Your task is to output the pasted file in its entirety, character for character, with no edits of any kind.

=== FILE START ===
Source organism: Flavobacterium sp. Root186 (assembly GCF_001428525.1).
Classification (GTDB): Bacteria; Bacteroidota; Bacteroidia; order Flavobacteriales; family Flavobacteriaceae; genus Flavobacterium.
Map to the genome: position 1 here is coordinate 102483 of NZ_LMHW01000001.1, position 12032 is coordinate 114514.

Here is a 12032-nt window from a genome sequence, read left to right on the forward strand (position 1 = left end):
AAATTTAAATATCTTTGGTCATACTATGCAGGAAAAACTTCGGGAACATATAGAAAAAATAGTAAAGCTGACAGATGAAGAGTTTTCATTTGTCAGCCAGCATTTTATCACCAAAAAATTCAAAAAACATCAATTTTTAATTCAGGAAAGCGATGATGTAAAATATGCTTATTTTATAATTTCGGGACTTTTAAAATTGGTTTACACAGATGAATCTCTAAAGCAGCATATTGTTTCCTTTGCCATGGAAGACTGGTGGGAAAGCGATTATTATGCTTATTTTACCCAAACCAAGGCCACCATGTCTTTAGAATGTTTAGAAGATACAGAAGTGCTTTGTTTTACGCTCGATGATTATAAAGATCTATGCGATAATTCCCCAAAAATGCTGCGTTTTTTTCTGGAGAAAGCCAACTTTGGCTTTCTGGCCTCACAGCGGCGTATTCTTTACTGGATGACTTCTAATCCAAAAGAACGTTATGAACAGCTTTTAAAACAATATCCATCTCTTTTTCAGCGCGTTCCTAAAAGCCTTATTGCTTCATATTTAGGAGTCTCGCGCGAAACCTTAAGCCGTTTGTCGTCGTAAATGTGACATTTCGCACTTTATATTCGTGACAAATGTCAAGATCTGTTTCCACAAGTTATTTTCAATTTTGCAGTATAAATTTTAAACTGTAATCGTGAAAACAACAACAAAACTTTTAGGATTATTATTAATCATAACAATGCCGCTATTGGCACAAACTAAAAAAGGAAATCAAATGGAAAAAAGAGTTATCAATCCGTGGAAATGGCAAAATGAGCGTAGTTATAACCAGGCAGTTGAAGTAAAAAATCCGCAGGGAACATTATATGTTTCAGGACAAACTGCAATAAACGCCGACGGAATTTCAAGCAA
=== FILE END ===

Source organism: Flavobacterium sp. Root186 (assembly GCF_001428525.1).
Classification (GTDB): Bacteria; Bacteroidota; Bacteroidia; order Flavobacteriales; family Flavobacteriaceae; genus Flavobacterium.
Map to the genome: position 1 here is coordinate 102483 of NZ_LMHW01000001.1, position 12032 is coordinate 114514.

Here is a 12032-nt window from a genome sequence, read left to right on the forward strand (position 1 = left end):
AAATTTAAATATCTTTGGTCATACTATGCAGGAAAAACTTCGGGAACATATAGAAAAAATAGTAAAGCTGACAGATGAAGAGTTTTCATTTGTCAGCCAGCATTTTATCACCAAAAAATTCAAAAAACATCAATTTTTAATTCAGGAAAGCGATGATGTAAAATATGCTTATTTTATAATTTCGGGACTTTTAAAATTGGTTTACACAGATGAATCTCTAAAGCAGCATATTGTTTCCTTTGCCATGGAAGACTGGTGGGAAAGCGATTATTATGCTTATTTTACCCAAACCAAGGCCACCATGTCTTTAGAATGTTTAGAAGATACAGAAGTGCTTTGTTTTACGCTCGATGATTATAAAGATCTATGCGATAATTCCCCAAAAATGCTGCGTTTTTTTCTGGAGAAAGCCAACTTTGGCTTTCTGGCCTCACAGCGGCGTATTCTTTACTGGATGACTTCTAATCCAAAAGAACGTTATGAACAGCTTTTAAAACAATATCCATCTCTTTTTCAGCGCGTTCCTAAAAGCCTTATTGCTTCATATTTAGGAGTCTCGCGCGAAACCTTAAGCCGTTTGTCGTCGTAAATGTGACATTTCGCACTTTATATTCGTGACAAATGTCAAGATCTGTTTCCACAAGTTATTTTCAATTTTGCAGTATAAATTTTAAACTGTAATCGTGAAAACAACAACAAAACTTTTAGGATTATTATTAATCATAACAATGCCGCTATTGGCACAAACTAAAAAAGGAAATCAAATGGAAAAAAGAGTTATCAATCCGTGGAAATGGCAAAATGAGCGTAGTTATAACCAGGCAGTTGAAGTAAAAAATCCGCAGGGAACATTATATGTTTCAGGACAAACTGCAATAAACGCCGACGGAATTTCAAGCAA